Do address and seek help to process the emotional side of having the injury. You may have feelings such as anger, grief, sadness, disbelief or shock, or even numbness. These are understandable responses to what has happened to you. It can be helpful to work with a neuropsychologist, psychologist or counsellor who understand mild brain injury to process some of these emotions. This will help you to move forwards if you find yourself stuck. Acknowledge your feelings and work to move through the difficult ones. Our emotions will create physiological responses in our bodies, and you may notice that when you feel anxious or sad, your symptoms are worse. Over the longer term, our difficult feelings can drain our energy, so working through them can free up some of that energy to focus on other things. This can take time, so be patient with yourself and don’t judge yourself for how you’re feeling at any given time.

3) Work to develop greater self-awareness

Reflect regularly on how you feel and why you might be feeling a certain way. Try and link your feelings to an event, circumstance or thought you might have had. The more aware you are of your feelings, environment and circumstances, the more you can take action to make changes if necessary. You will gain a greater understanding of what supports or doesn’t support your healing. This will help you to feel more empowered and less out of control.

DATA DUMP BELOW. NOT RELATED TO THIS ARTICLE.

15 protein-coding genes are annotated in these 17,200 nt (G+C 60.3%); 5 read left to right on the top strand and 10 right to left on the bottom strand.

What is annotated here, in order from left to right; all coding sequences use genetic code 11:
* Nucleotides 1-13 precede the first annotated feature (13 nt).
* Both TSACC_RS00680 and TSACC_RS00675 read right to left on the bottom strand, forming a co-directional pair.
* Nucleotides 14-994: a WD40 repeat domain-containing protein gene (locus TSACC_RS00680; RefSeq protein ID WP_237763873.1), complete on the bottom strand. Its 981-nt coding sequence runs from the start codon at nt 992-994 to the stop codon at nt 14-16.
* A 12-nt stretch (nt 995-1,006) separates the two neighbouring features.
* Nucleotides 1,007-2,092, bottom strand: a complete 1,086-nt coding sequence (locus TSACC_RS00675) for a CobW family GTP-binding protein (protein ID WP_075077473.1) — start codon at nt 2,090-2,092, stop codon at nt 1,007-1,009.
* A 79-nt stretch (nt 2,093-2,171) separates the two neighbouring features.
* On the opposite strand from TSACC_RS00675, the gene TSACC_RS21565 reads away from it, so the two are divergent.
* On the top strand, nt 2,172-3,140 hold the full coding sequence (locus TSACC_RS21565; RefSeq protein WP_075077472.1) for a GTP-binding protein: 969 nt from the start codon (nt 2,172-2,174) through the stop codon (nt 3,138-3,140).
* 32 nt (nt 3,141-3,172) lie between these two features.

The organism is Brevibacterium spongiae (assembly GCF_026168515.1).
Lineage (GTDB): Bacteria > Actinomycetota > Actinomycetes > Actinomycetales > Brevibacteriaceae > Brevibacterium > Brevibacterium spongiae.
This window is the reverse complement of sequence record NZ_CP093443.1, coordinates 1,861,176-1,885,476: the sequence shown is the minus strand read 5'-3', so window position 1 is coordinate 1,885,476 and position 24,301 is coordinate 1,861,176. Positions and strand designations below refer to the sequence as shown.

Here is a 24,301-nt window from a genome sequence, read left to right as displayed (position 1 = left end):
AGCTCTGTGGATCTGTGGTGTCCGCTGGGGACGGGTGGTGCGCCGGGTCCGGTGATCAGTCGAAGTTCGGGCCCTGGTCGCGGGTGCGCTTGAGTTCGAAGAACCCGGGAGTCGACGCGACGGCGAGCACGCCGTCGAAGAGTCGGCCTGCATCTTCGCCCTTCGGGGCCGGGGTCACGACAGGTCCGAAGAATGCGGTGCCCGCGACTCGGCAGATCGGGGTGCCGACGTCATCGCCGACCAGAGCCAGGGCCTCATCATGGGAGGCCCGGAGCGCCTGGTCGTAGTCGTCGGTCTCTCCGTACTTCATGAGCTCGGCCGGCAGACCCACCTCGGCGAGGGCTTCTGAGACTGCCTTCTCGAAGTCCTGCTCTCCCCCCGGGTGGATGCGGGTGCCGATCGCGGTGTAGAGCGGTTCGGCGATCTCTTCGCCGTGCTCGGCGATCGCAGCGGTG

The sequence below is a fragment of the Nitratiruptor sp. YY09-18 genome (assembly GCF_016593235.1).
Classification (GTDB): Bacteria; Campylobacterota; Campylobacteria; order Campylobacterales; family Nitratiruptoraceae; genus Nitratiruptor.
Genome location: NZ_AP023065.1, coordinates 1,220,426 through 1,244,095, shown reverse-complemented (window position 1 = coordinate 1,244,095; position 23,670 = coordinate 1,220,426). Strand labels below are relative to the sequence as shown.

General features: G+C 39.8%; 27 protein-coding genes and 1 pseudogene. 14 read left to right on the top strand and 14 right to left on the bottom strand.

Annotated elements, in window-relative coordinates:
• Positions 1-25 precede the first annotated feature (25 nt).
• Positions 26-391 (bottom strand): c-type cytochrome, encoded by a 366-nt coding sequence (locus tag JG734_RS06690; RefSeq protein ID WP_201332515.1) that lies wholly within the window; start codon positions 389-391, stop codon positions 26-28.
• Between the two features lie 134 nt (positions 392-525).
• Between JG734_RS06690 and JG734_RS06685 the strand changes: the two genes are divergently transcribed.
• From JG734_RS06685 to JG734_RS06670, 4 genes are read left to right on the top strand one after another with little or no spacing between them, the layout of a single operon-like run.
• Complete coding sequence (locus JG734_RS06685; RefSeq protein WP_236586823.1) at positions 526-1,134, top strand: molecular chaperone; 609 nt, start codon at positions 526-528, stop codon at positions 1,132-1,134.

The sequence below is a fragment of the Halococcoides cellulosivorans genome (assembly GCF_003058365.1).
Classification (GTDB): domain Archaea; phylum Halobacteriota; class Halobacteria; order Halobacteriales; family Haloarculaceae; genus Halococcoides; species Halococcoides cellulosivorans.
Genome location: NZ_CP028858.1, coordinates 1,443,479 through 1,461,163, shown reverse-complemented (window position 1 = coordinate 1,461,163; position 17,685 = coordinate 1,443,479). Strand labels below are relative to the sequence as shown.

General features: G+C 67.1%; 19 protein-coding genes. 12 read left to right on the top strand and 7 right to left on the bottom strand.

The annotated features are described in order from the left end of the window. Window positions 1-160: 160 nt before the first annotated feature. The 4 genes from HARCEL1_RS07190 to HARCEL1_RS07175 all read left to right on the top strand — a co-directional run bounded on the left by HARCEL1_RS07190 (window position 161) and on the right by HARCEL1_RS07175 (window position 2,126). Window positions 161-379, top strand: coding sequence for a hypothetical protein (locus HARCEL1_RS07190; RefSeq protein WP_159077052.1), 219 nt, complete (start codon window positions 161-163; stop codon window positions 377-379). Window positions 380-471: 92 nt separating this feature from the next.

4) Believe that you can get better

I can’t emphasise enough how important this is. You are not stuck where you are. Our brains plasticity means they can change. With the right help, you can address each of your symptoms to alleviate or get rid of them. I remember thinking I’d always be how I was at my very worst points and that I’d never be able to read, write or walk properly again. But with the right help and hard work I’ve been able to overcome so much and I’m still working on the areas that need attention.

5) Be inspired

Be inspired by stories of others who have overcome difficulties, particularly concussion and brain injuries. There are many stories on the internet, books and magazine articles of people who have survived despite the odds and overcome their circumstances and gone on to thrive. I love reading and hearing about these people. Stories are powerful. They help me to keep going and make me think that if they could do it, then it’s possible for me to improve and get better and live a meaningful life too.

6) Notice when you’re having ‘all or nothing’ or ‘black and white’ thinking

We can say things to ourselves like, “I’ll never get better” or “I’ll always be like this” or “Nobody ever understands me” or “I’m constantly in pain”. When we say these things to ourselves, we can end up feeling really helpless and hopeless. If you notice yourself saying things like this, then try to reframe it. You could say instead, “I’m in pain right now, but yesterday it wasn’t so bad, so I know that it’s possible to feel less pain”, or “Lots of people don’t seem to get what I’m going through, but last week I had a lovely conversation with my friend, and she was really understanding”. Over time, hopefully, you will start to see that some things aren’t quite as fixed as they appear to be.